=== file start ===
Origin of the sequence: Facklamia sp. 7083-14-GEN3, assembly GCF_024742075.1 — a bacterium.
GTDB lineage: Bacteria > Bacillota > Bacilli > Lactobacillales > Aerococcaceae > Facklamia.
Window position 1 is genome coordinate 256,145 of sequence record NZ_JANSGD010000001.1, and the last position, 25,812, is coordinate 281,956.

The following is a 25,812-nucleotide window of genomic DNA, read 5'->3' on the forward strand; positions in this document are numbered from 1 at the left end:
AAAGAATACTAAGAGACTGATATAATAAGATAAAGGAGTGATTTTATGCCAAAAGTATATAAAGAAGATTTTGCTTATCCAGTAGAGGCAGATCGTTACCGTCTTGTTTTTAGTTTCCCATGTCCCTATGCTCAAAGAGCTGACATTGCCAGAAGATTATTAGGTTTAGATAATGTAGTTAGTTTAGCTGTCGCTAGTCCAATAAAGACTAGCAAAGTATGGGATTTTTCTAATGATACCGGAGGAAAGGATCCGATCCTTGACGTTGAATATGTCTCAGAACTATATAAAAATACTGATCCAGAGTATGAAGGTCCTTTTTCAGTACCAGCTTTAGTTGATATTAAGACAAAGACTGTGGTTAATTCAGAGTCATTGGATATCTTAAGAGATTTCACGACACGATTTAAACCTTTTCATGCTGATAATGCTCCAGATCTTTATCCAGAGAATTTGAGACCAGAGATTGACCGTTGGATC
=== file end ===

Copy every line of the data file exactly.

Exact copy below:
Origin of the sequence: Facklamia sp. 7083-14-GEN3, assembly GCF_024742075.1 — a bacterium.
GTDB lineage: Bacteria > Bacillota > Bacilli > Lactobacillales > Aerococcaceae > Facklamia.
Window position 1 is genome coordinate 256,145 of sequence record NZ_JANSGD010000001.1, and the last position, 25,812, is coordinate 281,956.

The following is a 25,812-nucleotide window of genomic DNA, read 5'->3' on the forward strand; positions in this document are numbered from 1 at the left end:
AAAGAATACTAAGAGACTGATATAATAAGATAAAGGAGTGATTTTATGCCAAAAGTATATAAAGAAGATTTTGCTTATCCAGTAGAGGCAGATCGTTACCGTCTTGTTTTTAGTTTCCCATGTCCCTATGCTCAAAGAGCTGACATTGCCAGAAGATTATTAGGTTTAGATAATGTAGTTAGTTTAGCTGTCGCTAGTCCAATAAAGACTAGCAAAGTATGGGATTTTTCTAATGATACCGGAGGAAAGGATCCGATCCTTGACGTTGAATATGTCTCAGAACTATATAAAAATACTGATCCAGAGTATGAAGGTCCTTTTTCAGTACCAGCTTTAGTTGATATTAAGACAAAGACTGTGGTTAATTCAGAGTCATTGGATATCTTAAGAGATTTCACGACACGATTTAAACCTTTTCATGCTGATAATGCTCCAGATCTTTATCCAGAGAATTTGAGACCAGAGATTGACCGTTGGATC